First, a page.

DCSIMG

Six Nations: ‘Rope-a-dope’ Scotland stun Ireland

Scotland interim head coach Scott Johnson celebrates after the final whistle. Picture: SNS

Scotland interim head coach Scott Johnson celebrates after the final whistle. Picture: SNS

  • by DAVID FERGUSON
 

SCOTLAND made history with yesterday’s 12-8 defeat of Ireland by claiming a second-successive RBS Six Nations victory in the same spring for the first time.

The result also thrust Kelly Brown’s side into championship contention but the bizarre nature of the match was summed up after the final whistle when Scotland interim coach Scott Johnson compared it to Muhammad Ali’s legendary rope-a-dope tacticts in the “Rumble in the Jungle” boxing match.

The Scots came into the game on the back of a four-try victory over Italy – their first win in seven Six Nations games. But Johnson insisted that they would need to play better and secure more ball than against the Italians if they were to have a hope of beating the Irish.

Yet Scotland turned in a less convincing display and saw so little of the ball that Johnson recalled the famous 1974 heavyweight title fight where Ali spent most of it on the ropes only to regain his world belt with a late knockout. Johnson said: “We took the few opportunities that came our way and they didn’t take theirs. That was the difference. I thought we must be watching Ali v Foreman or something, lulling them into a false sense of security. My neck was getting sore just looking down one end of the pitch. I wasn’t getting any vision anywhere else.”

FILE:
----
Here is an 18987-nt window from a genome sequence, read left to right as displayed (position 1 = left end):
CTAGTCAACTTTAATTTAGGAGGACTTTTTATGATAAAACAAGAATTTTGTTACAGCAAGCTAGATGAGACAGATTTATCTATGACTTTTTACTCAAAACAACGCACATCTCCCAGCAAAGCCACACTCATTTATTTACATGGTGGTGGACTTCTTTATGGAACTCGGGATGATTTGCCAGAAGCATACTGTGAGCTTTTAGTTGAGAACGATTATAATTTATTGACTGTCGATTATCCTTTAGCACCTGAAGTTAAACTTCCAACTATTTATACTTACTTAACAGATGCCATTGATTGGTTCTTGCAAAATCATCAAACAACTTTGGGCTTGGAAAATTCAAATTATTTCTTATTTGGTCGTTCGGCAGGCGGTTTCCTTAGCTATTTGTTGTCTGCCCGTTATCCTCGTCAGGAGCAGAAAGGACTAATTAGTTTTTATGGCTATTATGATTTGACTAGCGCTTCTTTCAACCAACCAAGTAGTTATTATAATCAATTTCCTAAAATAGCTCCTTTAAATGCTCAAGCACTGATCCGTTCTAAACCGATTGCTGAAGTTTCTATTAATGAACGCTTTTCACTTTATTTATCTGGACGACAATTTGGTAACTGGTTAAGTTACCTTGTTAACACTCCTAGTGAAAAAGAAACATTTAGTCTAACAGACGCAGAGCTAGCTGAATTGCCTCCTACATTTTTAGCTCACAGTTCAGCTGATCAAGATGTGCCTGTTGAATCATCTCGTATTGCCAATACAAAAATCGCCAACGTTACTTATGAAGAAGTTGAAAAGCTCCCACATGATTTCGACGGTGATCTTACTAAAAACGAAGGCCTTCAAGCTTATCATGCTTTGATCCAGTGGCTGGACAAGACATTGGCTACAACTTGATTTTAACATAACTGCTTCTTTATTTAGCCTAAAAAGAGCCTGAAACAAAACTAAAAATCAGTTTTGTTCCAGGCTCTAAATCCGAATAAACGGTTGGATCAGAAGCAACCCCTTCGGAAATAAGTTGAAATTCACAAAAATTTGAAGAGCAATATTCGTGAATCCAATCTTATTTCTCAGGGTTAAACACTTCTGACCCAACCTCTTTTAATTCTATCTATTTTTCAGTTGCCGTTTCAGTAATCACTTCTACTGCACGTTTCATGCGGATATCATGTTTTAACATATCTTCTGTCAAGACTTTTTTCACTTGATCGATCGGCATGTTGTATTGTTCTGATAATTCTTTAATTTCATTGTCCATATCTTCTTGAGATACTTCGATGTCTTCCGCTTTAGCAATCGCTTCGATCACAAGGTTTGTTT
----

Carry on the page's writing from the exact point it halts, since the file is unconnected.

Having taken delivery of his first piece of silverware as Scotland’s head coach, the Centenary Quaich, Johnson was quick to state that his desire to improve the national team’s fortunes would not last if that performance was repeated. We kept saying we wanted the Ws [wins] to come, by getting our part right. We got the W but we didn’t get our part right,” he said.

“We showed a different side to ourselves, a great resolve and character, and they are great qualities, but the key is we have to now start putting our positive qualities with the ball into play with the great strong character that we showed today.

“I’ve played in games where I’ve been on the other side, and it puts a bit of pressure on you as the team that should be in front.

“We went in at 3-0 [at half-time]. I would have taken that 20 minutes into the game. When Ireland scored soon after half-time I thought ‘oh, here we go, this is going to be a real test’, and a weaker side would have faded, but we showed great resolve.

“But, we’ve got to be honest and say that wasn’t perfect from us. We’ll enjoy the next 24 hours but, if we want to be a good quality side, we need to acknowledge that we’ve got to work on a few things.

“We were poor in certain areas against England and they punished us. Ireland didn’t.”

Scotland are second equal in the Six Nations table with Wales, both on two wins from three games, two points behind England. The Scots next face Wales at Murrayfield on Saturday 9 March then head to so-far winless France for the final match a week later. England host Italy and finish their campaign in Wales. Asked if his side could yet challenge England for the title, Johnson replied: “I think we’re in it. There’s no doubt that we can compete.”

 

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